Tennis: Richardson savours a rare high

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ANDREW RICHARDSON, the British No 3, defeated Marc Rosset, the Swiss 1992 Olympic champion, yesterday, which is not a tall story even though both players stand 6ft 7in. The pity of it was that Rosset retired, complaining of a viral infection, when trailing, 6-3, 2-1.

It is often said that you can only beat the player in front of you. And if the player in front of you walks off the court? Tough. That summarises Richardson's attitude after advancing to the second round of the Guardian Direct Cup in Battersea Park. "I think professional tennis is all about taking your opportunities," he said. "Today Rosset obviously wasn't 100 per cent, but I was very pleased with the way I played.''

The 23-year-old wild card from Peterborough's main concern was whether he would be facing Greg Rusedski, the British No 1, world No 5 and a fellow left-hander, or Germany's Marc-Kevin Goellner in his next match today. Richardson lost to Rusedski in the third round at Wimbledon last summer. Rosset, ranked No 28, arrived here after losing to Rusedski in Sunday's final of the European Community Championship.

Richardson needed five set points to secure the opening set after Rosset had double-faulted to lose his serve for 3-5. After being broken in the third game of the second set, the Swiss informed the umpire that he would have to default.

It was Richardson's sixth win on the ATP Tour. A close friend and contemporary of Tim Henman, his progress has been pedestrian by comparison, his world ranking rising from No 462 in 1995 to No 326 in 1996 and No 143 at the end of last year.

You may have heard that the ATP Tour intends to experiment with coaches on the court, a la Davis Cup ties, but there is no suggestion that the gurus are going to be allowed to play the shots. When the game plan is talked through and the motivating done, the players, as always, will be the ones with the rackets doing the business, or not.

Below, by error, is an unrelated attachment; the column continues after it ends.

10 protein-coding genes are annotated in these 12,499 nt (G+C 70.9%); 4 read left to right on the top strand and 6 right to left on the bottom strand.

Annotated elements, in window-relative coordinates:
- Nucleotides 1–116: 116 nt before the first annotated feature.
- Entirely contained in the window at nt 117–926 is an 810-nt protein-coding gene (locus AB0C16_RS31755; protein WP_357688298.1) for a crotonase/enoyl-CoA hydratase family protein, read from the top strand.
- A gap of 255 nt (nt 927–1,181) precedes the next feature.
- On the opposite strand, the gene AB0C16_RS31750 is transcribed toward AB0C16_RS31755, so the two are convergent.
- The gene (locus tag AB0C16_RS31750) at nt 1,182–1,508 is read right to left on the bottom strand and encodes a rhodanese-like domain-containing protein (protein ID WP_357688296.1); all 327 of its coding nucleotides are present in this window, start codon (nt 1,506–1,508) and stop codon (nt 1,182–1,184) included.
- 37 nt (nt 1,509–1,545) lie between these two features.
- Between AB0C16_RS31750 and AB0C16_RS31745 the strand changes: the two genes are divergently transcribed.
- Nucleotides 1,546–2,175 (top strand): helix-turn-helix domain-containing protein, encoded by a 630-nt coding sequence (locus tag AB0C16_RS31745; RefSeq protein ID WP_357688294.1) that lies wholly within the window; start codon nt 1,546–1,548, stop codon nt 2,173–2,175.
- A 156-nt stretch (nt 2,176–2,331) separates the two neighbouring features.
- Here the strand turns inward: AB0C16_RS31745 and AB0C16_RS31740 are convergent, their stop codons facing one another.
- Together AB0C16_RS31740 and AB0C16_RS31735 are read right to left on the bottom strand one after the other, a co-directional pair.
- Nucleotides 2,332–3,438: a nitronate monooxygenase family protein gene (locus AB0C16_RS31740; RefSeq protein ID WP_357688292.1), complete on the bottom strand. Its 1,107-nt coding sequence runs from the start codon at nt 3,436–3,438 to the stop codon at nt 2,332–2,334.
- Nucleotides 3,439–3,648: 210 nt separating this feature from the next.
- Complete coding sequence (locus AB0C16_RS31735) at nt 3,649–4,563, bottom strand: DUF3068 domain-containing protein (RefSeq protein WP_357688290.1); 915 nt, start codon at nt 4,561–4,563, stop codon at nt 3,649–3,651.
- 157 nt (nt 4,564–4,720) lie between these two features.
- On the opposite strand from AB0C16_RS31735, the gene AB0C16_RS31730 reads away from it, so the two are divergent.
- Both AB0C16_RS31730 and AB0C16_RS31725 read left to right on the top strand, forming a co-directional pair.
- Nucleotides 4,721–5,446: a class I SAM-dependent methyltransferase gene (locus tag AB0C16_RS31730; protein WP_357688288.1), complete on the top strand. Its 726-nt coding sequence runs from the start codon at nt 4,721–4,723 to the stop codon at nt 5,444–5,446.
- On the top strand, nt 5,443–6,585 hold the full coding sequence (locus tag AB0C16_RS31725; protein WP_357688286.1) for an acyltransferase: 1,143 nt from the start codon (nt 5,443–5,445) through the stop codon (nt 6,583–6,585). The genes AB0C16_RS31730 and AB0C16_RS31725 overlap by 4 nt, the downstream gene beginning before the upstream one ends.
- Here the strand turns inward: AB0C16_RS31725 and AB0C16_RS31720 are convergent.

Henman is alert to the situation, which is why he was keen to put the role of his coach, David Felgate, in perspective after ending a run of five consecutive defeats with a rousing 6-7, 7-6, 7-5 victory against Richard Krajicek, the 1996 Wimbledon champion, in the first round on Tuesday night.

"He's very important to my learning process," Henman said, "but last night was not all to do with him, just as when I've been losing it was not all to do with him. That's why I think some of the criticism has been totally out of order. It was me who had to win the match last night, and it was me who was playing like an idiot in previous weeks.

"In Melbourne and Split I just wasn't going for my serve, and I was struggling. If I'd lost last night, what could I have said.? It just shows what it can turn on.

"The crowd last night helped me in a similar way as they did at Wimbledon. I was pretty tired at the end, and it definitely put pressure on Richard when the crowd sensed I had an opportunity. I felt a bit bad for Richard. He's a very good guy, and the two matches I've played him in were real heartbreakers.''

Henman's opponent tonight is Rainer Schuttler, a German qualifier ranked No 118 in the world, who embarrassed the Briton in Split. "I knew I had bottomed out after Split," Henman said. "I improved against [Boris] Becker [in Dubai], and I improved against [Magnus] Norman [in Antwerp], and I knew I was hitting the ball well in practice. I have got the opportunity to put the record straight after Split.''